U.S. Senator Olympia J. Snowe (R-Maine), chair of the Senate Committee on Small Business and Entrepreneurship, has introduced the “Small Business Health Insurance Relief Act of 2006,” (S. 2457) legislation that seeks to provide incentives for small businesses to offer affordable health insurance coverage to their employees.
“There are too many Americans struggling to afford basic health insurance, and now is the time that Congress must demonstrate its commitment to action by passing substantive legislation that will provide meaningful relief to our nation’s small businesses,” said Senator Snowe. “Despite the fact that they are responsible for creating nearly 75 percent of all new jobs, our nation’s small businesses are trapped in a vicious cycle of escalating health care premiums and fewer coverage options. It is a crisis that will only deepen if Congress does not act now and pass legislation that addresses the small business health insurance crisis.”
She maintained that her legislation would use the tax code to encourage our nation’s smallest businesses to offer health insurance. “It also would inject much needed competition into dysfunctional state small group markets,” she added. “It’s an opportunity to offer innovative new incentives that will drastically shrink the ranks of America’s nearly 46 million uninsured without significantly expanding the health care bureaucracy.”
Snowe noted that the Kaiser Family Foundation’s Employer Health Benefits 2005 survey found only 47 percent of the smallest employers, those with 3 to 9 workers, now offer health insurance as a workplace benefit. This is down from 52 percent in 2004, and 58 percent in 2002. In sharp contrast, 98 percent of larger businesses, those with 200 or more workers, offered health insurance as a benefit.
The Small Business Health Insurance Relief Act of 2006 would:
• Provide a targeted tax credit to small businesses with 50 or fewer employees who provide health insurance or a health savings account (HSA) to their employees. The tax credit focuses on the smallest businesses, who are least likely to offer health insurance to their employees. The full credit ($1,500 for single coverage/ $3,000 for family coverage) would be available to small businesses employing fewer than 10 employees. The credit percentage would be phased out for larger firms.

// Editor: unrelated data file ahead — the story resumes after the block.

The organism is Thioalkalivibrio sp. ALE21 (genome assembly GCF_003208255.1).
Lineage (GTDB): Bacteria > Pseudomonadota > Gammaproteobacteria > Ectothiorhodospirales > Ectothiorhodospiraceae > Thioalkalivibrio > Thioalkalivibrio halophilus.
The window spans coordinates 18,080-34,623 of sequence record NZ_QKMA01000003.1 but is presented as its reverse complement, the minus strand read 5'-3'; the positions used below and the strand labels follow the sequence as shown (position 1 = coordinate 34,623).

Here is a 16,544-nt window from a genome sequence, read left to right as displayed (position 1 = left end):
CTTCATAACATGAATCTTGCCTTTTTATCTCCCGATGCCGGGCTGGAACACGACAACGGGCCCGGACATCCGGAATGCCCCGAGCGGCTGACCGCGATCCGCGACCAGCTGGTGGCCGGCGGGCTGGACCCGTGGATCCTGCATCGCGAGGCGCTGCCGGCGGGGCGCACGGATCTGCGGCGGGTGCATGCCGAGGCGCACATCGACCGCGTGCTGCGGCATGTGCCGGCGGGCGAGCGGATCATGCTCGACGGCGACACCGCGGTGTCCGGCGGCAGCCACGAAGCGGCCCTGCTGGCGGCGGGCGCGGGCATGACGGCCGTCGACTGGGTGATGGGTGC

• Allow small businesses to offer cafeteria plans to provide employees with nontaxable benefits. Many large companies and the Federal government currently offer cafeteria tax plans to enable their employees to purchase health insurance and other qualified benefits with tax-free dollars. However, small businesses face difficulties in offering cafeteria plans because they, through no fault of their own, are unable to satisfy strict, mechanical nondiscrimination rules. This proposal would allow small businesses, which are willing to make a minimum contribution for all employees or are willing to match contributions, to waive otherwise applicable non-discrimination rules. The proposal also liberalizes”use it or lose it rules” applicable to flexible spending accounts.
• Provide tax incentives for insurers who provide products in the small group market or offer Small Business Health Plans (SBHPs). The proposal would reformulate the current-law tax treatment of income derived from the health businesses of property and casualty insurance companies. Under the proposal, an insurance company could claim a 50 percent tax deduction with respect to its health business in small group markets. The deduction would be available to all insurance companies operating in small group markets, without mandating onerous regulatory barriers that exist under current law.
• Provide a tax credit to cover administrative costs and expenses incurred in satisfying state licensing requirements to offer health insurance to small businesses. The proposal would allow any insurance company making use of the incentive above to claim a tax credit equal to the lesser of 50 percent of eligible expenses or $10,000 to cover the administrative costs and expenses incurred in satisfying state licensing requirements to offer insurance in the small group market. Available with respect to each state in which an insurer operates, this credit would defray a significant barrier to entry and spur more insurance companies to compete in state insurance markets.
• Establish a pilot grant program for Small Business Development Centers (SBDCs) to provide educational programs to small businesses designed to increase awareness regarding health insurance options available in their areas. Recent research has found that with a short education session, organizations can increase small business knowledge and interest in offering health insurance by 33 percent.
Source: Sen. Snowe
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